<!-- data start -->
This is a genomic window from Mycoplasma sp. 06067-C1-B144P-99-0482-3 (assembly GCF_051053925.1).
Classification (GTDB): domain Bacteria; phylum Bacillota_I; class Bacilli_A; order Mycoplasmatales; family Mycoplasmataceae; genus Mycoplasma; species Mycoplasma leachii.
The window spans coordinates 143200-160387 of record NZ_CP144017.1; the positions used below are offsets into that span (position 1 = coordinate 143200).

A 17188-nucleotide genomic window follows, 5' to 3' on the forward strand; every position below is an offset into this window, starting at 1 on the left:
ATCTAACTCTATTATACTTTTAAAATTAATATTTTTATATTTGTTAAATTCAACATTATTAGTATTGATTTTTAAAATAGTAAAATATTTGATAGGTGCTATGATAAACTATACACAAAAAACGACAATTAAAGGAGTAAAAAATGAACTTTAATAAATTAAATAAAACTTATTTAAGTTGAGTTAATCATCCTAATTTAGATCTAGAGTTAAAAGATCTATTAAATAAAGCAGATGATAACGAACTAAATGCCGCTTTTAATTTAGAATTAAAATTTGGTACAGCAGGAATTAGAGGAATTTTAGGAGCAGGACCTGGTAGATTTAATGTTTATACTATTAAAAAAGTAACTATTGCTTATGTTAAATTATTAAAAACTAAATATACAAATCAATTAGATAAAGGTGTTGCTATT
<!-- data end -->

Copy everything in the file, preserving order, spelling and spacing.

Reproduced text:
This is a genomic window from Mycoplasma sp. 06067-C1-B144P-99-0482-3 (assembly GCF_051053925.1).
Classification (GTDB): domain Bacteria; phylum Bacillota_I; class Bacilli_A; order Mycoplasmatales; family Mycoplasmataceae; genus Mycoplasma; species Mycoplasma leachii.
The window spans coordinates 143200-160387 of record NZ_CP144017.1; the positions used below are offsets into that span (position 1 = coordinate 143200).

A 17188-nucleotide genomic window follows, 5' to 3' on the forward strand; every position below is an offset into this window, starting at 1 on the left:
ATCTAACTCTATTATACTTTTAAAATTAATATTTTTATATTTGTTAAATTCAACATTATTAGTATTGATTTTTAAAATAGTAAAATATTTGATAGGTGCTATGATAAACTATACACAAAAAACGACAATTAAAGGAGTAAAAAATGAACTTTAATAAATTAAATAAAACTTATTTAAGTTGAGTTAATCATCCTAATTTAGATCTAGAGTTAAAAGATCTATTAAATAAAGCAGATGATAACGAACTAAATGCCGCTTTTAATTTAGAATTAAAATTTGGTACAGCAGGAATTAGAGGAATTTTAGGAGCAGGACCTGGTAGATTTAATGTTTATACTATTAAAAAAGTAACTATTGCTTATGTTAAATTATTAAAAACTAAATATACAAATCAATTAGATAAAGGTGTTGCTATT